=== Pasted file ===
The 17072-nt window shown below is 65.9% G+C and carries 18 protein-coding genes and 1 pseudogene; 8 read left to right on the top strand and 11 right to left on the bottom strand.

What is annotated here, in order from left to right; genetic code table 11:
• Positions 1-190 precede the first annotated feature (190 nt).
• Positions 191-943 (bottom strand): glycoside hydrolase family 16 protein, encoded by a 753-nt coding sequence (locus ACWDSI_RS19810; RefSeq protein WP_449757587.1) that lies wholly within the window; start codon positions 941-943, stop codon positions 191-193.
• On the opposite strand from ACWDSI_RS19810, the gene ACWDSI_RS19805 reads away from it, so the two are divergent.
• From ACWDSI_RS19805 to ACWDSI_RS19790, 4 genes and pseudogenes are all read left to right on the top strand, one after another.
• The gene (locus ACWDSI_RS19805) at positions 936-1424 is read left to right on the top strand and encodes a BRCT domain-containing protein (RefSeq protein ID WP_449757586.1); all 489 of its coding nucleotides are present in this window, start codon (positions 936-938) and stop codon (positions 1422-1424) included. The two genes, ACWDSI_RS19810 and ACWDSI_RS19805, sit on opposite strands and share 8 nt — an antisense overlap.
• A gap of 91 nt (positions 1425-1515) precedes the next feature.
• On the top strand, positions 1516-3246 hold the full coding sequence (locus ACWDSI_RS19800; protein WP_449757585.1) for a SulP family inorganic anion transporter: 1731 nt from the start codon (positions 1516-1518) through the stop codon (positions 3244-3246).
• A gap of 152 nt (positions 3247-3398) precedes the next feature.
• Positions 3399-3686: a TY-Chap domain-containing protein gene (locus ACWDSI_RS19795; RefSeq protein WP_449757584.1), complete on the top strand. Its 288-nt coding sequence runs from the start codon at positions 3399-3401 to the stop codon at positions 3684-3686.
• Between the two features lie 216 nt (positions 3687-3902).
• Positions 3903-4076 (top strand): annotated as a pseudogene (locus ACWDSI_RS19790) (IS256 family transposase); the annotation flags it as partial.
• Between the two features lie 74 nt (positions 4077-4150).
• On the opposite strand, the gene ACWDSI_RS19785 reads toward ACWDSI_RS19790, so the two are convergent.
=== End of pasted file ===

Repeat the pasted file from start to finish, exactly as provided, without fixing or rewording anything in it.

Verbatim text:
The 17072-nt window shown below is 65.9% G+C and carries 18 protein-coding genes and 1 pseudogene; 8 read left to right on the top strand and 11 right to left on the bottom strand.

What is annotated here, in order from left to right; genetic code table 11:
• Positions 1-190 precede the first annotated feature (190 nt).
• Positions 191-943 (bottom strand): glycoside hydrolase family 16 protein, encoded by a 753-nt coding sequence (locus ACWDSI_RS19810; RefSeq protein WP_449757587.1) that lies wholly within the window; start codon positions 941-943, stop codon positions 191-193.
• On the opposite strand from ACWDSI_RS19810, the gene ACWDSI_RS19805 reads away from it, so the two are divergent.
• From ACWDSI_RS19805 to ACWDSI_RS19790, 4 genes and pseudogenes are all read left to right on the top strand, one after another.
• The gene (locus ACWDSI_RS19805) at positions 936-1424 is read left to right on the top strand and encodes a BRCT domain-containing protein (RefSeq protein ID WP_449757586.1); all 489 of its coding nucleotides are present in this window, start codon (positions 936-938) and stop codon (positions 1422-1424) included. The two genes, ACWDSI_RS19810 and ACWDSI_RS19805, sit on opposite strands and share 8 nt — an antisense overlap.
• A gap of 91 nt (positions 1425-1515) precedes the next feature.
• On the top strand, positions 1516-3246 hold the full coding sequence (locus ACWDSI_RS19800; protein WP_449757585.1) for a SulP family inorganic anion transporter: 1731 nt from the start codon (positions 1516-1518) through the stop codon (positions 3244-3246).
• A gap of 152 nt (positions 3247-3398) precedes the next feature.
• Positions 3399-3686: a TY-Chap domain-containing protein gene (locus ACWDSI_RS19795; RefSeq protein WP_449757584.1), complete on the top strand. Its 288-nt coding sequence runs from the start codon at positions 3399-3401 to the stop codon at positions 3684-3686.
• Between the two features lie 216 nt (positions 3687-3902).
• Positions 3903-4076 (top strand): annotated as a pseudogene (locus ACWDSI_RS19790) (IS256 family transposase); the annotation flags it as partial.
• Between the two features lie 74 nt (positions 4077-4150).
• On the opposite strand, the gene ACWDSI_RS19785 reads toward ACWDSI_RS19790, so the two are convergent.